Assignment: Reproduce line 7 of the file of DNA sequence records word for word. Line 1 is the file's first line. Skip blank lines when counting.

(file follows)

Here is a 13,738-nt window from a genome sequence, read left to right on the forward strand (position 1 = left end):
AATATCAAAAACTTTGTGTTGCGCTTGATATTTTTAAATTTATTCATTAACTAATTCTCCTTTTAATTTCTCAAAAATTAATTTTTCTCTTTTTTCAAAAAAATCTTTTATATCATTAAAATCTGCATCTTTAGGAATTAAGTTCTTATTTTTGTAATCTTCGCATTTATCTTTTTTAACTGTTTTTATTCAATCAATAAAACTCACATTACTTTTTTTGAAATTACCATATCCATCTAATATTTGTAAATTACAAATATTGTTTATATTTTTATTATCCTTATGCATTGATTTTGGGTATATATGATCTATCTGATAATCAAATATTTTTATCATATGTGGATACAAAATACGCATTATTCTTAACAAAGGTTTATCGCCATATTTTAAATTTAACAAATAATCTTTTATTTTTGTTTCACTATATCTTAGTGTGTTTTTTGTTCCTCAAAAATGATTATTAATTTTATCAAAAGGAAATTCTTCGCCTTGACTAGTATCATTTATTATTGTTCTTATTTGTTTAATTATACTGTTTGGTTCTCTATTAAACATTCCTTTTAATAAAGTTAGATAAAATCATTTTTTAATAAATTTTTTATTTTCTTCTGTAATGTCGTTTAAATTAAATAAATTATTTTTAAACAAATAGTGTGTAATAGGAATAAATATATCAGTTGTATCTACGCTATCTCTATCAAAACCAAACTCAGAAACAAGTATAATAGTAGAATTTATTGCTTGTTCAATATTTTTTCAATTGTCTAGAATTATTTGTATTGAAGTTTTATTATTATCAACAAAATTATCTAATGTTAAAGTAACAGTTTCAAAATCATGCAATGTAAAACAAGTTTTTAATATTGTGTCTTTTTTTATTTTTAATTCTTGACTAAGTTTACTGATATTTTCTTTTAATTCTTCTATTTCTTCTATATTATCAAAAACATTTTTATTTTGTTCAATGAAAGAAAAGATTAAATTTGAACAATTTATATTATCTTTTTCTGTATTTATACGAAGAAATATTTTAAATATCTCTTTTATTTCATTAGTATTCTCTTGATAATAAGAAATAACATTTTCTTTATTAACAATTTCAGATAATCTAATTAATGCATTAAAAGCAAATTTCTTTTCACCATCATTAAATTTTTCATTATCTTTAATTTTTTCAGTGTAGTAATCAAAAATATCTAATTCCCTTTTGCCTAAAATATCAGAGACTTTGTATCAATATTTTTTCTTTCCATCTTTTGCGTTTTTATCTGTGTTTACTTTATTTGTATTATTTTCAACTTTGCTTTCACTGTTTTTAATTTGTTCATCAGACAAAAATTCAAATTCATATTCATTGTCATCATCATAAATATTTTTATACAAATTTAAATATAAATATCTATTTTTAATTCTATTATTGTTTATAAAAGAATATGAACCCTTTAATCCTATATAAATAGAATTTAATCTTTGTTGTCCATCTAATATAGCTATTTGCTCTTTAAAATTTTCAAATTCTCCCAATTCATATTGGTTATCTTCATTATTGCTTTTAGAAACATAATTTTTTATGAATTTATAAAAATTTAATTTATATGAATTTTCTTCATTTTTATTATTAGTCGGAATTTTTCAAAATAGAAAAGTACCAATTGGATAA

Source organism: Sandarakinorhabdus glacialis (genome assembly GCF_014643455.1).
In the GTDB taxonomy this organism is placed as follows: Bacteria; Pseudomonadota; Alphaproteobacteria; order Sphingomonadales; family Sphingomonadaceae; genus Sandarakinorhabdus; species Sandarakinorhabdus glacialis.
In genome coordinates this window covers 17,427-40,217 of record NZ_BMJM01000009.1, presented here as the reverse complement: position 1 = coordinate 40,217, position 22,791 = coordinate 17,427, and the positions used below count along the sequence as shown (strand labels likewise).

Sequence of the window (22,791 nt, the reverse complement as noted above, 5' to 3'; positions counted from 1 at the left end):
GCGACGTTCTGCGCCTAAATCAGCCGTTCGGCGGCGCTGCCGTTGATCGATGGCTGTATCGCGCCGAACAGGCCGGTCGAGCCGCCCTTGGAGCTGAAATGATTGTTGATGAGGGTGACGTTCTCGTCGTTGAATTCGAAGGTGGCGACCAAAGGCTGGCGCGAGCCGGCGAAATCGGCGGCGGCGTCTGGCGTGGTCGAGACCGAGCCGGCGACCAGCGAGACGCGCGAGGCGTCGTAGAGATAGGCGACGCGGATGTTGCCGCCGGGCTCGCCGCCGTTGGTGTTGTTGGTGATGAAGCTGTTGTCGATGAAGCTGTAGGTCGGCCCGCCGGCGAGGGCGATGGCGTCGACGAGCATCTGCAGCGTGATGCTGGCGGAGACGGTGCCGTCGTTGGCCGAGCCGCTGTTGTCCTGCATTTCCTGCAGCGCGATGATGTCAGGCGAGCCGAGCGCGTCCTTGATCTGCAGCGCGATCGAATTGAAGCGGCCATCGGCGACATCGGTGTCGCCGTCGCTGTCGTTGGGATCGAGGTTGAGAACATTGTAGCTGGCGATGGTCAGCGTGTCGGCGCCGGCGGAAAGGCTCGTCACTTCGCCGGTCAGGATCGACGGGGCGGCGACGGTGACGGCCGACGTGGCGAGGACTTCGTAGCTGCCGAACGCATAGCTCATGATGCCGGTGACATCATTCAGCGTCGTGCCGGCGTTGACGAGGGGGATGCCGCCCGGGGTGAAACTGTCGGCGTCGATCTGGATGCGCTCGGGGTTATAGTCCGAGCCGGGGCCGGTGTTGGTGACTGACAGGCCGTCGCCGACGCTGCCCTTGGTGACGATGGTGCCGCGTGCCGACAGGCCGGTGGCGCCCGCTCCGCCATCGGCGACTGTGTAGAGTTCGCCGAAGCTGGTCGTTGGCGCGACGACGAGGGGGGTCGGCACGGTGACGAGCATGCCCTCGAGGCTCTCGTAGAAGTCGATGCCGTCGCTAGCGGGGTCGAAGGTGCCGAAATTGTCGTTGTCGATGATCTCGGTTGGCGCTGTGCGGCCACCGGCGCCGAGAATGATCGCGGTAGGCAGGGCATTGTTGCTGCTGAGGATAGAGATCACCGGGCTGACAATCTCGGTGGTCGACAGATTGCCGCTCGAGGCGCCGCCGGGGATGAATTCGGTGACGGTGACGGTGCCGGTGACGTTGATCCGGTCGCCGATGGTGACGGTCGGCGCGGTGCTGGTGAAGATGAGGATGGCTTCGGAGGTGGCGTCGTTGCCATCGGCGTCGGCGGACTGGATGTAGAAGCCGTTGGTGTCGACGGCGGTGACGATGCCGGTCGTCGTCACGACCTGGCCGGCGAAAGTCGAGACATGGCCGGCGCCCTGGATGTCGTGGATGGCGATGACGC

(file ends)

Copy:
GCGACGTTCTGCGCCTAAATCAGCCGTTCGGCGGCGCTGCCGTTGATCGATGGCTGTATCGCGCCGAACAGGCCGGTCGAGCCGCCCTTGGAGCTGAAATGATTGTTGATGAGGGTGACGTTCTCGTCGTTGAATTCGAAGGTGGCGACCAAAGGCTGGCGCGAGCCGGCGAAATCGGCGGCGGCGTCTGGCGTGGTCGAGACCGAGCCGGCGACCAGCGAGACGCGCGAGGCGTCGTAGAGATAGGCGACGCGGATGTTGCCGCCGGGCTCGCCGCCGTTGGTGTTGTTGGTGATGAAGCTGTTGTCGATGAAGCTGTAGGTCGGCCCGCCGGCGAGGGCGATGGCGTCGACGAGCATCTGCAGCGTGATGCTGGCGGAGACGGTGCCGTCGTTGGCCGAGCCGCTGTTGTCCTGCATTTCCTGCAGCGCGATGATGTCAGGCGAGCCGAGCGCGTCCTTGATCTGCAGCGCGATCGAATTGAAGCGGCCATCGGCGACATCGGTGTCGCCGTCGCTGTCGTTGGGATCGAGGTTGAGAACATTGTAGCTGGCGATGGTCAGCGTGTCGGCGCCGGCGGAAAGGCTCGTCACTTCGCCGGTCAGGATCGACGGGGCGGCGACGGTGACGGCCGACGTGGCGAGGACTTCGTAGCTGCCGAACGCATAGCTCATGATGCCGGTGACATCATTCAGCGTCGTGCCGGCGTTGACGAGGGGGATGCCGCCCGGGGTGAAACTGTCGGCGTCGATCTGGATGCGCTCGGGGTTATAGTCCGAGCCGGGGCCGGTGTTGGTGACTGACAGGCCGTCGCCGACGCTGCCCTTGGTGACGATGGTGCCGCGTGCCGACAGGCCGGTGGCGCCCGCTCCGCCATCGGCGACTGTGTAGAGTTCGCCGAAGCTGGTCGTTGGCGCGACGACGAGGGGGGTCGGCACGGTGACGAGCATGCCCTCGAGGCTCTCGTAGAAGTCGATGCCGTCGCTAGCGGGGTCGAAGGTGCCGAAATTGTCGTTGTCGATGATCTCGGTTGGCGCTGTGCGGCCACCGGCGCCGAGAATGATCGCGGTAGGCAGGGCATTGTTGCTGCTGAGGATAGAGATCACCGGGCTGACAATCTCGGTGGTCGACAGATTGCCGCTCGAGGCGCCGCCGGGGATGAATTCGGTGACGGTGACGGTGCCGGTGACGTTGATCCGGTCGCCGATGGTGACGGTCGGCGCGGTGCTGGTGAAGATGAGGATGGCTTCGGAGGTGGCGTCGTTGCCATCGGCGTCGGCGGACTGGATGTAGAAGCCGTTGGTGTCGACGGCGGTGACGATGCCGGTCGTCGTCACGACCTGGCCGGCGAAAGTCGAGACATGGCCGGCGCCCTGGATGTCGTGGATGGCGATGACGC